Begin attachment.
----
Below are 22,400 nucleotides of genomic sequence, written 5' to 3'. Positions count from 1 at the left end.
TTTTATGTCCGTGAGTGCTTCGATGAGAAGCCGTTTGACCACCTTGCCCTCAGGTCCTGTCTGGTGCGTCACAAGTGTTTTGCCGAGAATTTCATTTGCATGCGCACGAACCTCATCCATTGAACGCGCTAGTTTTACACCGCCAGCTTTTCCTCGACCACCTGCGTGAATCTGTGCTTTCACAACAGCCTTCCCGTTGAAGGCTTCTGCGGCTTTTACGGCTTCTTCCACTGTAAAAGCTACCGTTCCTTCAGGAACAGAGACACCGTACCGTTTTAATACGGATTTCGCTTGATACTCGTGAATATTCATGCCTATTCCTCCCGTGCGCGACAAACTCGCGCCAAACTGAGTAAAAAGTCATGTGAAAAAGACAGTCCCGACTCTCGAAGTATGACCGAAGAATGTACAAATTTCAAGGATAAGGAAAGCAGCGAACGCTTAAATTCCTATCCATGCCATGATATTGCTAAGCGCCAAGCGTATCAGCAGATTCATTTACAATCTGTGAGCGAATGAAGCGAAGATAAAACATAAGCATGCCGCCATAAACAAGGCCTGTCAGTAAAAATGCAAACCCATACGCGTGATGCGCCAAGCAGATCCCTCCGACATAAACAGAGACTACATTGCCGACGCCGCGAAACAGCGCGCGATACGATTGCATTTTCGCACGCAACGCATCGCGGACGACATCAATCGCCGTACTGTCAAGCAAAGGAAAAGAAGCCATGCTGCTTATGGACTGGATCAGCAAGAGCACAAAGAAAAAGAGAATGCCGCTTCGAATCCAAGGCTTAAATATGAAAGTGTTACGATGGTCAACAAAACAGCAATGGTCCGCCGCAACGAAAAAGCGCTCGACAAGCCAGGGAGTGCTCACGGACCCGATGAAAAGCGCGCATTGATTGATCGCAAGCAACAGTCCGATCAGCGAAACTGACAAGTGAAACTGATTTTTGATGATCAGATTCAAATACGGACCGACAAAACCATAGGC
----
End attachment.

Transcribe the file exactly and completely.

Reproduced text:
Below are 22,400 nucleotides of genomic sequence, written 5' to 3'. Positions count from 1 at the left end.
TTTTATGTCCGTGAGTGCTTCGATGAGAAGCCGTTTGACCACCTTGCCCTCAGGTCCTGTCTGGTGCGTCACAAGTGTTTTGCCGAGAATTTCATTTGCATGCGCACGAACCTCATCCATTGAACGCGCTAGTTTTACACCGCCAGCTTTTCCTCGACCACCTGCGTGAATCTGTGCTTTCACAACAGCCTTCCCGTTGAAGGCTTCTGCGGCTTTTACGGCTTCTTCCACTGTAAAAGCTACCGTTCCTTCAGGAACAGAGACACCGTACCGTTTTAATACGGATTTCGCTTGATACTCGTGAATATTCATGCCTATTCCTCCCGTGCGCGACAAACTCGCGCCAAACTGAGTAAAAAGTCATGTGAAAAAGACAGTCCCGACTCTCGAAGTATGACCGAAGAATGTACAAATTTCAAGGATAAGGAAAGCAGCGAACGCTTAAATTCCTATCCATGCCATGATATTGCTAAGCGCCAAGCGTATCAGCAGATTCATTTACAATCTGTGAGCGAATGAAGCGAAGATAAAACATAAGCATGCCGCCATAAACAAGGCCTGTCAGTAAAAATGCAAACCCATACGCGTGATGCGCCAAGCAGATCCCTCCGACATAAACAGAGACTACATTGCCGACGCCGCGAAACAGCGCGCGATACGATTGCATTTTCGCACGCAACGCATCGCGGACGACATCAATCGCCGTACTGTCAAGCAAAGGAAAAGAAGCCATGCTGCTTATGGACTGGATCAGCAAGAGCACAAAGAAAAAGAGAATGCCGCTTCGAATCCAAGGCTTAAATATGAAAGTGTTACGATGGTCAACAAAACAGCAATGGTCCGCCGCAACGAAAAAGCGCTCGACAAGCCAGGGAGTGCTCACGGACCCGATGAAAAGCGCGCATTGATTGATCGCAAGCAACAGTCCGATCAGCGAAACTGACAAGTGAAACTGATTTTTGATGATCAGATTCAAATACGGACCGACAAAACCATAGGC